5 reasons I won’t use chalk paint

I have used chalk paint for two recent furniture repainting projects. Although I tried different brands of chalk paint, I haven’t been satisfied with the paint for either project. Below is a list of reasons why I won’t use chalk paint again.

Rustoleum Chalked paint and Valspar Chalky Finish paint
Rustoleum Chalked paint and Valspar Chalky Finish paint

The idea of chalk paint was introduced to me by the designer we have been working with on our new home. She suggested it as a good option to paint laminate furniture because of its superior adhesion. I was a bit confused as I had not heard of chalk paint before. I initially thought she was talking about chalkboard paint- which turns a surface into a usable chalkboard. But chalk paint is different. 

Chalk paint was originally created by the popular paint brand Annie Sloan, but there are many versions of this product available at big box stores. There are even DIY recipes available online that generally consist of adding plaster of paris and water to standard latex paints. The paints leave an ultra-matte finish that is often used as part of a farmhouse or shabby chic look. 

Chalk paint

One of the reasons that chalk paint is so popular is for its supposed superior adhesion without the need to sand or prime. The idea is that you just clean the surface of your project and remove any loose paint and you are good to go. I found this very appealing because Brian and I had lined up several pieces of second-hand and salvaged furniture that we intend to paint. Skipping the laborious and time consuming sanding and priming steps was very attractive.

The first project on which I used chalk paint was a table base that we purchased at Arhaus Loft. The original table was in a ‘rustic white’ finish that was very weathered and was more yellow than white. We aren’t big fans of the rustic farmhouse look but liked the shape and style of the table otherwise. We thought that we could easily use chalk paint to make the table base a more clean and consistent white. 

Unfortunately, we were very wrong. Within 24 hours the paint began to chip and crack. A few days later, the cracks were worse. Tiny webs of cracks appeared on the base and pieces began to flake off. Ultimately, we spent over 12 hours scraping the chalk paint off of the table base so that we could repaint it with the appropriate primer and paint after sanding.

The other project that I used chalk paint for was a second-hand book shelf that I intend to put in the closet in the guest room. I purchased a different brand of chalk paint and didn’t have the same problems as the table, but was still dissatisfied with the end result (see #3 below).

The problems with chalk paint: cracking, chipping, and pronounced brush strokes.

Why I won’t use chalk paint again

There are several major reasons why I will not use chalk paint again.

#1: The paint does not successfully adhere to all surfaces without first sanding and priming.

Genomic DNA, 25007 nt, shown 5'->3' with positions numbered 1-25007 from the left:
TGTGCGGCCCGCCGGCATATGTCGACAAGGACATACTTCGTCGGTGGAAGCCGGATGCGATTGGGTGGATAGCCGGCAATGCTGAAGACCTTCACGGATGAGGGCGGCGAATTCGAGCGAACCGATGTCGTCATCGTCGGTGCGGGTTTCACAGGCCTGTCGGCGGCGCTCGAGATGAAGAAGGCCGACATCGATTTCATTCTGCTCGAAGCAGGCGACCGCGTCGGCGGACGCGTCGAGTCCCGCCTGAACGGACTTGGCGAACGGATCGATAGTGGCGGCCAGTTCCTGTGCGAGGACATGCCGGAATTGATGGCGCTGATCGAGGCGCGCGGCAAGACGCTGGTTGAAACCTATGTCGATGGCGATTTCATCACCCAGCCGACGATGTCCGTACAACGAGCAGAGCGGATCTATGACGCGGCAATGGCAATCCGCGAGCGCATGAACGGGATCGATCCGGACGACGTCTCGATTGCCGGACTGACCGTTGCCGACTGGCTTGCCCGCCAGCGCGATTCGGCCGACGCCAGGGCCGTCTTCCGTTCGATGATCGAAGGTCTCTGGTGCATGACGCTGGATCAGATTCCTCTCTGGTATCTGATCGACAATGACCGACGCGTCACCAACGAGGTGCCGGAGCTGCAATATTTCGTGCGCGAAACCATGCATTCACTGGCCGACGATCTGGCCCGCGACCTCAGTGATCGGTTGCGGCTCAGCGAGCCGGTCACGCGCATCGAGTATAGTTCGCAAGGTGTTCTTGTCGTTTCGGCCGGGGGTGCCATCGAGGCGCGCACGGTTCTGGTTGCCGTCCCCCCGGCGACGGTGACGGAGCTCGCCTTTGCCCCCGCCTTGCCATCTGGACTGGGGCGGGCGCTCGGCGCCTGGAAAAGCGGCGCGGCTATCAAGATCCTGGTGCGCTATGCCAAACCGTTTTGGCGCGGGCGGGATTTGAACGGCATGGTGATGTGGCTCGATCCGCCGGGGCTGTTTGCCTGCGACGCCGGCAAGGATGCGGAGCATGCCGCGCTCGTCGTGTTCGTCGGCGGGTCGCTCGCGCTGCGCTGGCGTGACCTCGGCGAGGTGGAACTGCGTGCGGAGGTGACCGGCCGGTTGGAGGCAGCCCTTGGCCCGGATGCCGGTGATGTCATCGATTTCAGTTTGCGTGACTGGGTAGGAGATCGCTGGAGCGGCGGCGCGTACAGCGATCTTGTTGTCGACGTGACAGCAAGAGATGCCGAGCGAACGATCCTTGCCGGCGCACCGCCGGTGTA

This is the reason why I used the paint in the first place and it didn’t live up to this expectation (see photos of chipped and cracked paint.) Not only have many DIYers and bloggers suggested that priming and sanding aren’t necessary when using chalk paint, the products that I used also indicate this on their packaging. 

After this failed on my first piece, I was sure to sand and prime the second piece before using chalk paint. This completely nullified the reason I purchased the chalk paint in the first place.

#2: I am not interested in a ‘distressed’ look on my furniture pieces.

One of the reasons why chalk paint is so popular right now is that it can be ‘distressed’ to achieve a farmhouse look. This is typically done by sanding off some of the paint on the edges or by using a colored wax to add an ‘aged’ look. I am not interested in having furniture that looks distressed or aged, so I do not find this aspect of chalk paint appealing.

#3: Chalk paint leaves an overly matte finish and clear brush strokes.

Although I am a novice at using chalk paint, I am not a novice at painting. Never have I worked with a paint that left more pronounced brush strokes than chalk paint. The finish is also very distinct. It doesn’t look like a paint finish you would see on a manufactured piece of furniture but instead has a very easily distinguishable finished look and feel.

#4: Chalk paint is available in limited colors.

Chalk paint brands generally only offer their product in a few colors. Some offer more, but the available colors are rather limited compared to latex paint which can be tinted to any conceivable color.

#5: Chalk paint requires an additional step of a wax finish.

After using chalk paint, it must be covered in a clear wax to protect the finish. When using the paint I describe below, no additional protective coat is necessary. Furthermore, many popular bloggers and DIYers suggest that this wax must be reapplied periodically because it wears off. 

What I use instead

After the first fiasco using chalk paint, I decided that I should ask an expert. So, I spoke with Darren, the professional painter that we used in the new house. (BTW, if you are in the Cleveland area and need a good painter, let me know.) He recommended using Sherwin Williams Emerald Urethane Trim Enamel. So far, we have used this paint on five different projects and are very happy with the result. I posted about one of those projects here. The paint is somewhat self-leveling so brush strokes aren’t a problem and the coverage is very good. This is the same paint Darren used to paint all of the trim and doors in our new basement renovation. The paint is expensive, but is not more expensive than most chalk paint brands which are often sold by the quart.

Please follow and like us:

Leave a Comment

Your email address will not be published. Required fields are marked *

Scroll to Top